Council To Begin Review Of Shoreline Management Program Monday Night

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by Ralph Nichols

Burien council members will begin at 7 p.m. today (May 3) an anticipated marathon review of proposed updates to the city’s Shoreline Management Program before its final adoption late this summer.

Council members will be briefed on the draft revised shoreline plan – which includes several proposals of concern to waterfront homeowners – that was recommended for approval by the Burien Planning Commission on March 30 and forwarded to city lawmakers.

Community Development Department staff is providing council members with a summary of the plan, a draft that tracks changes made by the planning commission, background documents, and a matrix of comments from shoreline residents and responding actions by the commission.

While advocates of the draft revisions contend they are needed to protect Puget Sound and fragile shoreline environments, waterfront homeowners at Three Tree Point and Lake Burien are concerned the changes would impact their private property rights.

One recommended change would extend the existing setback for shoreline structures from 20 feet beyond the average high-water line to a combined 65-foot buffer and setback.

Additional proposals, which prompted shoreline homeowners to retain property rights attorneys, would re-define non-conforming uses, impose restrictions on replacing non-conforming structures in the event of damage, and limit allowable repair and replacement of bulkheads.

Some critics of the revised plan want the city council to present for discussion of any scientific evidence that supports stricter regulations.

After tonight’s meeting, council members will have over a month to review this information before they begin deliberating the complex Shoreline Management Program.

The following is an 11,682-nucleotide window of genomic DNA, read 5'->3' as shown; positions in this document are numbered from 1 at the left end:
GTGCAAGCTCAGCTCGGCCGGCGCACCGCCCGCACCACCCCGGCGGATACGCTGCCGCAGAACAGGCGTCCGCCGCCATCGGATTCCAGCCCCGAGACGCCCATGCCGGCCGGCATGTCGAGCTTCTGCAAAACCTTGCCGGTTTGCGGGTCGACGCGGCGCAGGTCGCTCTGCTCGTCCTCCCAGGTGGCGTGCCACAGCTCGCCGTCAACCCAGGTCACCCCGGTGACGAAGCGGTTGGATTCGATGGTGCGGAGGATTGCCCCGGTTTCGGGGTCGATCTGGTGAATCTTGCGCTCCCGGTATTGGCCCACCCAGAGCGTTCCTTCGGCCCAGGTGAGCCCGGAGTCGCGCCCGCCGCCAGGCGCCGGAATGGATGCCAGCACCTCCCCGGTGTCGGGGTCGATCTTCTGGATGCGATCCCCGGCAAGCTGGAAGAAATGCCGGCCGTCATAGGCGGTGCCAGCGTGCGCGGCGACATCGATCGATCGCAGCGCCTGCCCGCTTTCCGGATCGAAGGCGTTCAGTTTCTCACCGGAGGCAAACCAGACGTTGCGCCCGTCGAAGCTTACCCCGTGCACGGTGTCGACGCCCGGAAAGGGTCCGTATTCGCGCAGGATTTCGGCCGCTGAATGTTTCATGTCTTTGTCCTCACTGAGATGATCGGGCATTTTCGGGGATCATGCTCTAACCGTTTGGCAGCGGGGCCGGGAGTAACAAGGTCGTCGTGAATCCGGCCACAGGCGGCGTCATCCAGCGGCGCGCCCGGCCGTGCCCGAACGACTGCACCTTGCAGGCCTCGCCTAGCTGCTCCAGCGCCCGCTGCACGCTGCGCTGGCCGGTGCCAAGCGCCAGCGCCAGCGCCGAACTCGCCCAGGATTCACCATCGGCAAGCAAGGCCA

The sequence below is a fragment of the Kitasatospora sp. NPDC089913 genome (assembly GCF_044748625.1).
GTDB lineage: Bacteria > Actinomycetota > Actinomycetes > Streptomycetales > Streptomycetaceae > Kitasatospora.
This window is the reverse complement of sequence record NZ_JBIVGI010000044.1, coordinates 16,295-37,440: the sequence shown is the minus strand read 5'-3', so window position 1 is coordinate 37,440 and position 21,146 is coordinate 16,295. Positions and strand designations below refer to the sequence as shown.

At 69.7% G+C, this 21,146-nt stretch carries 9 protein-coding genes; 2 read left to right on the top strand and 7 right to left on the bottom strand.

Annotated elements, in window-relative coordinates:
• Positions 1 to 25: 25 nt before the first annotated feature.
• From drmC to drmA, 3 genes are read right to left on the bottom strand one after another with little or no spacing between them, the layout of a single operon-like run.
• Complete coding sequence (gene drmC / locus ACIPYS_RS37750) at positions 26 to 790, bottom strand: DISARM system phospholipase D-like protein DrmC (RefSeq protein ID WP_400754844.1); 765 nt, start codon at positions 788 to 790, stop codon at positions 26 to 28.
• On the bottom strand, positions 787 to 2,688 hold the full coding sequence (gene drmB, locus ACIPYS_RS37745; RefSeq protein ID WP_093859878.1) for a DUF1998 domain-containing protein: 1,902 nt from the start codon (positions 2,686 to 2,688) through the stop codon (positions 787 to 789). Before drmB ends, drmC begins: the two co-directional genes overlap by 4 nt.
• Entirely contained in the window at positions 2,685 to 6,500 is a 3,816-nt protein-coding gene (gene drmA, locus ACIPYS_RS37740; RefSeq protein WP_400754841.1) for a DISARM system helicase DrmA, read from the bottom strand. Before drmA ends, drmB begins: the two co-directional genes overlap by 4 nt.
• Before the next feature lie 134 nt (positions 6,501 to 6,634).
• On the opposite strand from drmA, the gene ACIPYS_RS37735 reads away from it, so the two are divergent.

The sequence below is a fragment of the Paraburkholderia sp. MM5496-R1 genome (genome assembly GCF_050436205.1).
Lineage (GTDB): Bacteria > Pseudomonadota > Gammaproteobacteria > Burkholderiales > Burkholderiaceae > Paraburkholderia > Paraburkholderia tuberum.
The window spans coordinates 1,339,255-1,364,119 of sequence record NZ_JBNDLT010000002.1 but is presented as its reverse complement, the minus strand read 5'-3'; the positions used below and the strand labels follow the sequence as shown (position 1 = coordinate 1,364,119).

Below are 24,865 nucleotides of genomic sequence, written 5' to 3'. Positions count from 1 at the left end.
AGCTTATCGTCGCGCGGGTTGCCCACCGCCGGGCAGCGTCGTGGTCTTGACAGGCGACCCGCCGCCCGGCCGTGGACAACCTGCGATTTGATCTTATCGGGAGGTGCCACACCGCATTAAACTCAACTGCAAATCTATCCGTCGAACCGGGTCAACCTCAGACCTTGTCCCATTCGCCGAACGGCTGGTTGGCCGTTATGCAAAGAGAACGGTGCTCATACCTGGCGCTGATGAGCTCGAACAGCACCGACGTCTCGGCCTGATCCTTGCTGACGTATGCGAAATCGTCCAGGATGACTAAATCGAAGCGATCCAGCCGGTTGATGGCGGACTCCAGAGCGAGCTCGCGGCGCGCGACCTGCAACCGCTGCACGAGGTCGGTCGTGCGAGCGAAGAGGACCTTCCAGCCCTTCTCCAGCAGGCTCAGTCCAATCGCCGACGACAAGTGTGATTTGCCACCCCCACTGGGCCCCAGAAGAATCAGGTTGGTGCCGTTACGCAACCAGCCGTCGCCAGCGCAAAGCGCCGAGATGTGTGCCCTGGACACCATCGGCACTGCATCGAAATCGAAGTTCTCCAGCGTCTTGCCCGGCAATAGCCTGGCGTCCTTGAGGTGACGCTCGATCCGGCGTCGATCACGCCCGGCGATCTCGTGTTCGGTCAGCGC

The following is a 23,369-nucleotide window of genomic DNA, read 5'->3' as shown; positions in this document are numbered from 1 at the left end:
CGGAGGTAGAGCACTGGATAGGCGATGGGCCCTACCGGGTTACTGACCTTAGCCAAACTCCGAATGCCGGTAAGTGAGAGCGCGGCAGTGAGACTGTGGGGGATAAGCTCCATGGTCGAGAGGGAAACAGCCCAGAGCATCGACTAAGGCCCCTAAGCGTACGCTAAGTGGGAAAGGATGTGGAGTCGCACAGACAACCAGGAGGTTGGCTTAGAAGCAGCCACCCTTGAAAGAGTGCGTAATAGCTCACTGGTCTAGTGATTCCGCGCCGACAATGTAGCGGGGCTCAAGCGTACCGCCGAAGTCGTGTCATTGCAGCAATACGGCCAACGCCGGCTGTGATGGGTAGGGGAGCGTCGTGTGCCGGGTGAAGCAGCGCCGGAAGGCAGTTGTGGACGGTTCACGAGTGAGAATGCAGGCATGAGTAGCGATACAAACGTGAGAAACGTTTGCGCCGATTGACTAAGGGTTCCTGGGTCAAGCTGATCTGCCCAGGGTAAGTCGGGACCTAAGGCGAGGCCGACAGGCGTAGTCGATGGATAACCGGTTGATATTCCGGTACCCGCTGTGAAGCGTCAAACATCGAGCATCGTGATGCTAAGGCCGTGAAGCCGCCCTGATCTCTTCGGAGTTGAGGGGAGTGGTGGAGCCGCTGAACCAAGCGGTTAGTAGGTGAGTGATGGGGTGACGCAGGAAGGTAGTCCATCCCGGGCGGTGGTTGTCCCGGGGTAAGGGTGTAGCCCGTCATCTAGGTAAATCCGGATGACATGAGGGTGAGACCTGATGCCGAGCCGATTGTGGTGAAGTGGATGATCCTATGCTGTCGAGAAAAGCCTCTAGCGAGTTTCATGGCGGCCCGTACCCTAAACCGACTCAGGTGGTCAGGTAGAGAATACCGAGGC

The proposed schedule sets meetings on:

  • June 14 – “Introduction to the Shoreline Management Program,” a special meeting at which they are expected to hear a presentation on the review process, the regulatory issues, shoreline ecological functions, “no net loss” of wetlands, and the legal and scientific definitions involved.
  • June 21 – the first of two public hearings.
  • July 19 – council discussion.
  • Aug. 2 – council discussion and direction to staff for final updates to the plan.
  • Aug. 16 – the second public hearing.
  • Aug. 30 – a special meeting for council discussion and adoption of the city’s revised Shoreline Master Program.

When the city council signs off on its Shoreline Master Program, the Department of Ecology will review the document, including holding another public hearing, before giving it final approval.

Many shoreline residents had asked the city council to wait six months before taking up its review of the plan. Community Development Director Scott Greenberg told them he understands that Burien must have its work done by Dec. 31.

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4 Responses to “Council To Begin Review Of Shoreline Management Program Monday Night”
  1. Lee Moyer says:

    It would be nice if you would mention that almost all of the issues in Shoreline Master Program are required to meet standards set by the county and state. You make it sound like the rules were made up by the Advisory Committee and Planning Commission and are a local issue. Although I do not think they are unreasonable, in most cases we didn’t have much choice, except to make them tighter, although we rarely chose to do so.
    Lee Moyer,
    member of the Citizens’ Advisory Committee

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  2. Len Boscarine says:

    Sorry Lee but you are wrong once again. The citizen’s advisory committee, which by the way was packed with environmentalists and out-of-town residents, went way beyond the county and state requirements. That’s almost everyone affected is up in arms.

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  3. Len Boscarine says:

    Sorry in the last sentence I missed a word. I meant to say “That’s why almost everyone affected is up in arms.”

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  4. Lee Moyer says:

    I stand with what I said. If you have a specific issue to discuss, great, but your sweeping generalities do more to inflame than inform.
    BTW, no one “packed” the committee. To get the widest set of views, the city accepted all who applied. Some of us who didn’t live in the city at the time have now been incorporated.

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